Similarly, this popular YUYU hot water bottle can be used as a wrap, or as a long hot water bottle for curling up in bed with. Ideal for days when you're feeling those aches and pains, as it feels like a warm hug. Such a versatile option and always there whenever you need it!

Pros

  • Fantastic reviews
  • Wraps around your body
  • Thick cover provides good protection

Cons

  • Tie around the back may be awkward

Best verstaile hot water bottle

Another hot water bottle that can be wrapped around your stomach, lower back or neck when you need to relieve some tension, or warm yourself up on a cold winter's evening. With multiple covers, use as a regular hot water bottle or as a wrap around when you feel like it.

Pros

  • Different options to choose from
  • Wraps around your body
  • Thick cover provides good protection

Cons

  • Small sizing

Best microwavable heat pack
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Price: $12.76

As an alternative to a hot water bottle, there's also a microwavable heat pack. While like every heated item, you should treat them with caution, a microwavable heat pack doesn't come with the risk of bursts, spillages or hot water burns. Just pop it in the microwave and place it around the area causing you discomfort for relief.

Pros

  • No hot water required
  • Safe to use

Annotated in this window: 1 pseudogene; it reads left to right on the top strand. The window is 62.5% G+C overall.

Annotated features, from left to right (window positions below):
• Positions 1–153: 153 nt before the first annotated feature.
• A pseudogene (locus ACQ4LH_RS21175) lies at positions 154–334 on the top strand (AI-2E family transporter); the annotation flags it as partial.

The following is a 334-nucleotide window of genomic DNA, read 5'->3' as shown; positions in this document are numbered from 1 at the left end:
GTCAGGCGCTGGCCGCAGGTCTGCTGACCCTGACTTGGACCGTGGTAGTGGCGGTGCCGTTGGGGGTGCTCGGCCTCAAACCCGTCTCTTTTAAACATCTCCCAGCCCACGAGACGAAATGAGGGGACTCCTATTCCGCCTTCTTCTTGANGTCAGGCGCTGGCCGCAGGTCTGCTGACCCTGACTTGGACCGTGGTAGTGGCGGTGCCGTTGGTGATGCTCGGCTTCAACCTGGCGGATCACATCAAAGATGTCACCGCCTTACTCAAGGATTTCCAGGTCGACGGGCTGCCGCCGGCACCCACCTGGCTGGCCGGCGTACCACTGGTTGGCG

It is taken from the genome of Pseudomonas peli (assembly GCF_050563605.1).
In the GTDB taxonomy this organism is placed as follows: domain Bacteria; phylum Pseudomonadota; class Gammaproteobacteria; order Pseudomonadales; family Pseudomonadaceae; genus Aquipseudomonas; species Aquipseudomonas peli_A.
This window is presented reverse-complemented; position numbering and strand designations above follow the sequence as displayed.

• Slow and steady heat

Cons

  • May not stay as hot for a long period of time
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How we write our articles and reviews
Mother & Baby is dedicated to ensuring our information is always valuable and trustworthy, which is why we only use reputable resources such as the NHS, reviewed medical papers, or the advice of a credible doctor, GP, midwife, psychotherapist, gynaecologist or other medical professionals. Where possible, our articles are medically reviewed or contain expert advice. Our writers are all kept up to date on the latest safety advice for all the products we recommend and follow strict reporting guidelines to ensure our content comes from credible sources. Remember to always consult a medical professional if you have any worries. Our articles are not intended to replace professional advice from your GP or midwife.